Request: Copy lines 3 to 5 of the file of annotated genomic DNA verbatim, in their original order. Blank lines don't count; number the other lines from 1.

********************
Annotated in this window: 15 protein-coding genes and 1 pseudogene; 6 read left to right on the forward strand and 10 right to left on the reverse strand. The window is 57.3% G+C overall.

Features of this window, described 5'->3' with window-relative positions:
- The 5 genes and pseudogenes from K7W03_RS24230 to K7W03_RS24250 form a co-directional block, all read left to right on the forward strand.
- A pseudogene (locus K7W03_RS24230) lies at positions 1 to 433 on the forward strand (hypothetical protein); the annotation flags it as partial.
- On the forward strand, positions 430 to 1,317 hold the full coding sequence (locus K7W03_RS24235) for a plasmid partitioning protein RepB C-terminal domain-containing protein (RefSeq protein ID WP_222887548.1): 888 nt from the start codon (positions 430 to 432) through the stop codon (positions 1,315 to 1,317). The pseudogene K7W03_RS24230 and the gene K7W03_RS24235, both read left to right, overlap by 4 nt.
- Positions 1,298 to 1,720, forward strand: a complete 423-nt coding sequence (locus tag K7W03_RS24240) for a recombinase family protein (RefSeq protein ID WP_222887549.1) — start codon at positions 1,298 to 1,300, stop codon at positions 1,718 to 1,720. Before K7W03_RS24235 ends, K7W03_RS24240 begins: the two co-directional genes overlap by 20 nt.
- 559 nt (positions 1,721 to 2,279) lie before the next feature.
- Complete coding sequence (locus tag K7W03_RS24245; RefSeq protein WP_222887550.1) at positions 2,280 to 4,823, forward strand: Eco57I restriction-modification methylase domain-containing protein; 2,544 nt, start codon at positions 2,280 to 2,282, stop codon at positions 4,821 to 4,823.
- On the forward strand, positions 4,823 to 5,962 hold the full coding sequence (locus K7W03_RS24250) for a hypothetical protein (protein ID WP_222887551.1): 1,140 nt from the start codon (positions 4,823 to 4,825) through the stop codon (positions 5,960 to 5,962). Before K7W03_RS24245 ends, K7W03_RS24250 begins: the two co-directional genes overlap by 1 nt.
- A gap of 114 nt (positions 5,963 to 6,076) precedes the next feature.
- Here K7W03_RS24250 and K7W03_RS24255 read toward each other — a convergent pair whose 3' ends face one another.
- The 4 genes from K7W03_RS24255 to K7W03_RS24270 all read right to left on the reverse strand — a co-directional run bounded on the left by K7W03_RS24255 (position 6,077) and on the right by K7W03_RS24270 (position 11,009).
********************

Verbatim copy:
- The 5 genes and pseudogenes from K7W03_RS24230 to K7W03_RS24250 form a co-directional block, all read left to right on the forward strand.
- A pseudogene (locus K7W03_RS24230) lies at positions 1 to 433 on the forward strand (hypothetical protein); the annotation flags it as partial.
- On the forward strand, positions 430 to 1,317 hold the full coding sequence (locus K7W03_RS24235) for a plasmid partitioning protein RepB C-terminal domain-containing protein (RefSeq protein ID WP_222887548.1): 888 nt from the start codon (positions 430 to 432) through the stop codon (positions 1,315 to 1,317). The pseudogene K7W03_RS24230 and the gene K7W03_RS24235, both read left to right, overlap by 4 nt.